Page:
In 2017, progress was made on all four objectives and their subobjectives in the Project Plan “Prevention of Arthropod Bites.” The objectives and subobjectives in this Project - to mitigate the impact of biting arthropods - support National Program 104 (Veterinary, Medical, and Urban Entomology) and fall within Component 1 (Medical Entomology for the Public and the Military) of this National Program. Specifically, the objectives and subobjectives will provide important scientific information to protect animals, humans, and property from the negative effects of pests and infectious diseases. In mosquito control research (Objective 1), ARS scientists in Beltsville, Maryland, identified novel chemical toxicants which can act as either stand-alone insecticides or in combination with other insecticides. These chemical toxicants are in a different chemical class than existing chemicals used for mosquito control, and exhibit superior activity against both insecticide-susceptible and insecticide-resistant mosquitoes. An ARS scientist in Beltsville, Maryland, also identified a commercial carbon dioxide generator that can be used to attract mosquitoes, and is superior to generators that rely upon dry ice to generate carbon dioxide. In translational mosquito research (Objective 2), ARS scientists in Beltsville, Maryland, demonstrated the presence of taste organs on the wings of mosquitoes that are known to transmit Zika virus and other debilitating disease agents. A model for host acceptance to biting by a mosquito was surmised, which involved sequential taste organs on found on the mosquito. In bed bug research (Objective 3), ARS scientists in Beltsville, Maryland, demonstrated that several potential products provided by other ARS laboratories were ineffective in controlling all stages of bed bugs, including their eggs. Products included several dust formulations and cloths impregnated with certain “nanoparticles.” In tick research (Objective 4), ARS scientists in Beltsville, Maryland successfully developed and used a silicone-based membrane to feed adult lone star ticks in the laboratory, and to assess the toxicity of a several commercial tick control formulations. These ticks are widely distributed across the eastern, southeastern, and midwestern areas of the United States, and are known to transmit many human and animal pathogens. Another type of tick, the deer tick (also known as the black-legged tick) is considered important because it transmits Lyme Disease, and ARS scientists from Beltsville, Maryland, in conjunction with Centers for Disease Control and Prevention (CDC), US Army Public Health Center, and University of Massachusetts researchers, determined the disease status of deer ticks collected from mice and deer, as well as from wooded areas at study sites in Maryland. A high infection rate (greater than 40%) was found in adult deer ticks. In further research, ARS scientists in Beltsville, Maryland, determined if there was a correlation between infection with the Lyme pathogen and the deer tick’s response to a common tick repellent. In laboratory experiments, no difference was observed in the repellency of disease-infected ticks compared to non-infected ticks.
1. Development of a carbon dioxide generator. Development of new ways to monitor and attract mosquitoes and other arthropods that can transmit the agents of disease are needed to effectively assess disease potential, and control problematic arthropods. Most blood-sucking arthropods utilize carbon dioxide to find their host(s). A new lightweight carbon dioxide generator that does not rely upon dry ice was developed that is field stable and can be used in mosquito traps. This information will be used by personnel involved in surveillance and control of mosquitoes and other blood-sucking arthropods that transmit the causative agents of disease.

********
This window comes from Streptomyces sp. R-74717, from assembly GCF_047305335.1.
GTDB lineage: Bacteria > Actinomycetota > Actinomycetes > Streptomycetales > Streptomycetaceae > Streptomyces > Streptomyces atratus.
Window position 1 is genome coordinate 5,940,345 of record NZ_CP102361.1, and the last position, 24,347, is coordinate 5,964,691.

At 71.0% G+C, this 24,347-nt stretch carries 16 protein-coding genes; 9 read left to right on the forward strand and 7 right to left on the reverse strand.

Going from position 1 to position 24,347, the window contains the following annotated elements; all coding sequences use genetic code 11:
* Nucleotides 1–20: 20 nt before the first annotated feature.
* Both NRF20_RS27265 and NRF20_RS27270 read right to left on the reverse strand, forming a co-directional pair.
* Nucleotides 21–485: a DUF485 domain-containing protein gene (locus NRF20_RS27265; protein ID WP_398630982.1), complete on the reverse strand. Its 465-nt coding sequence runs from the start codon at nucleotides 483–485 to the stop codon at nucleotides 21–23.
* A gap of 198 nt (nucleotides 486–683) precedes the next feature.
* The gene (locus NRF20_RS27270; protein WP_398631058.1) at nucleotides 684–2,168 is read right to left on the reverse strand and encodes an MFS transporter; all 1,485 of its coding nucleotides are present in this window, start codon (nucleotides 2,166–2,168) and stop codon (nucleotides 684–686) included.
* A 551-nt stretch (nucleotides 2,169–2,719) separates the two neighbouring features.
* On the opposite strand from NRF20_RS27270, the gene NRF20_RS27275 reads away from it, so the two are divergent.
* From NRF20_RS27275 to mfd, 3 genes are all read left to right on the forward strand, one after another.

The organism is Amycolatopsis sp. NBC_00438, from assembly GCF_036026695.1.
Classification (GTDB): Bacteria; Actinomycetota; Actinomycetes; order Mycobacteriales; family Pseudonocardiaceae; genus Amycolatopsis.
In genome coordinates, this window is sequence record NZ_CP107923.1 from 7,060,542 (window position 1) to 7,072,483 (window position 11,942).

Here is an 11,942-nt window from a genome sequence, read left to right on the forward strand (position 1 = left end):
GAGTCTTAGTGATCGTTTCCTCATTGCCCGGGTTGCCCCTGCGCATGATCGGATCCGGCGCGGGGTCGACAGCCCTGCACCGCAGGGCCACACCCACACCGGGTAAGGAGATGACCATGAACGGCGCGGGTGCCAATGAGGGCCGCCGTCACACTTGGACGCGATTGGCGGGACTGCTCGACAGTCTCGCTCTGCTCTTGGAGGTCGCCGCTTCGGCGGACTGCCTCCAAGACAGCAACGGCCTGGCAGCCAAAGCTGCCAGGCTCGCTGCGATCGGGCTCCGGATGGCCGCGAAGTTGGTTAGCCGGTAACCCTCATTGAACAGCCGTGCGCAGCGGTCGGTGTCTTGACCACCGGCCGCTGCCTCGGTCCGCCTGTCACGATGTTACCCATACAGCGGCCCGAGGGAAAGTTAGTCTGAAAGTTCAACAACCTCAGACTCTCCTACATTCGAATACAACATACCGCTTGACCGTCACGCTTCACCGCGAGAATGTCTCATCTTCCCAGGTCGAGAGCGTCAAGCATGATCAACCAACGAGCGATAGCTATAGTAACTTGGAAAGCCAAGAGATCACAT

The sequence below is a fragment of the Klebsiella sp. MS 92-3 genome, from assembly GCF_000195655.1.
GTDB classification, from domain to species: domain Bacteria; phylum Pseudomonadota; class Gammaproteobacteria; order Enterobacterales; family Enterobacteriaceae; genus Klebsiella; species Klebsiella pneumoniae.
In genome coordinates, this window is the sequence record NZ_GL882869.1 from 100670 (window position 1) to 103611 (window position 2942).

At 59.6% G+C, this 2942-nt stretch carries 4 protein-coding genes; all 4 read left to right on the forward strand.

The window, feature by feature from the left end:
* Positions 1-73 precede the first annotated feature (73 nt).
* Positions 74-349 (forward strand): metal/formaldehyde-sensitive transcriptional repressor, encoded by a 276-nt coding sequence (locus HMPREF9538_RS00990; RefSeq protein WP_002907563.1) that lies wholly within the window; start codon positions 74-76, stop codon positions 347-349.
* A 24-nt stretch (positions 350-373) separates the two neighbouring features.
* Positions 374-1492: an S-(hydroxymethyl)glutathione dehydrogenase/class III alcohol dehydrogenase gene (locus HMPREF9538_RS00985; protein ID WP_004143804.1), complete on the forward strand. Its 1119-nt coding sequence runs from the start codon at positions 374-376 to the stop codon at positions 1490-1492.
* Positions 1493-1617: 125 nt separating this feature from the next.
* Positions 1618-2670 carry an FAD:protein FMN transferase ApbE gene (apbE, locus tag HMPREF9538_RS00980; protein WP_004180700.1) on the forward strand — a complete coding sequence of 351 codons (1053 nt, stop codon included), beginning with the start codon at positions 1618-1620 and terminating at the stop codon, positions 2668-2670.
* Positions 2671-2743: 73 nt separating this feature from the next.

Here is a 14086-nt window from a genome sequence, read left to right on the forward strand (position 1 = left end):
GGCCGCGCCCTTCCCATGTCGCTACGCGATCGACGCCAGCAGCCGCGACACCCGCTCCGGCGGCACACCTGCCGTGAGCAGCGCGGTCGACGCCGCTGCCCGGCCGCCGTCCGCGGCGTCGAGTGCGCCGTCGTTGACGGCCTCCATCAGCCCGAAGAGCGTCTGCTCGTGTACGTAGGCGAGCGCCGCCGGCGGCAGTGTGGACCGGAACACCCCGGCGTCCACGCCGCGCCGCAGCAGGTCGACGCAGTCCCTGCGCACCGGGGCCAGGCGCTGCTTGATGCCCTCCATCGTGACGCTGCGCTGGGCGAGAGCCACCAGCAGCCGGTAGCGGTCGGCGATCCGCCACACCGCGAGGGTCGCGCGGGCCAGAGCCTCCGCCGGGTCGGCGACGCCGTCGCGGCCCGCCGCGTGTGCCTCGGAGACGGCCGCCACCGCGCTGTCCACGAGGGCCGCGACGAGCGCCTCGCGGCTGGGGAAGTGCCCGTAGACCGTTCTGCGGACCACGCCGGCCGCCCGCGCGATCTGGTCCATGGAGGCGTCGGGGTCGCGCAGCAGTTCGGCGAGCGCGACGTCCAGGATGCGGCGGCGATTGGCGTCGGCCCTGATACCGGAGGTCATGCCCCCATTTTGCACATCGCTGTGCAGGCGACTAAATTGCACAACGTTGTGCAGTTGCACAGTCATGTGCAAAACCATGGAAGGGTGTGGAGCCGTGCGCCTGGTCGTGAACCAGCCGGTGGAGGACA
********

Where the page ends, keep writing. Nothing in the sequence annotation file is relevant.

2. Development of new strategies to control bed bugs. New strategies to control bed bugs are always in demand for both the general public and companies involved in controlling these blood-sucking insect pests. ARS scientists in Beltsville, Maryland, in collaboration with University of Maryland scientists showed that the fumigation actions of certain essential oils are only marginally useful in controlling bed bugs. Of nine essential oils tested, only rosemary oil proved to be an effective fumigant when compared to a commercially-available fumigant. This information will be useful to industry personnel that are attempting to develop new control methods for bed bugs.
3. Artificial feeding system for ticks. Lone star ticks transmit several human pathogens as well as pathogens that affect livestock and other animals. ARS scientists in Beltsville, Maryland, developed an artificial feeding system for lone star ticks that was used successfully to feed adult lone star ticks in the laboratory. This artificial feeding system allowed ARS personnel test several tick control products, without the need for human or animal hosts. This information, as well as the feeding system, can be used by federal, university and pharmaceutical scientists that are interested in developing new tick control formulations.
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Tabanca, N., Dermici, B., Nalbantsoy, A., Bernier, U.R., Agramonte, N.M., Ali, A., Li, A.Y., Yalcin, H.T., Gucel, S. 2016. Essential oil composition of Pimpinella cypria and its insecticidal, cytotoxic, and antimicrobial activity. Natural Product Communications. 11(10):1531-1534.
Sparks, J.T., Bohbot, J.D., Ristic, M., Misic, D., Skoric, M., Mattoo, A.K., Dickens, J.C. 2017. Chemosensory responses to the repellent nepeta essential oil and its major component nepetalactone by the yellow fever mosquito, aedes aegypti, a vector of zika virus. Journal of Medical Entomology. doi: 10.1093/jme/tjx059.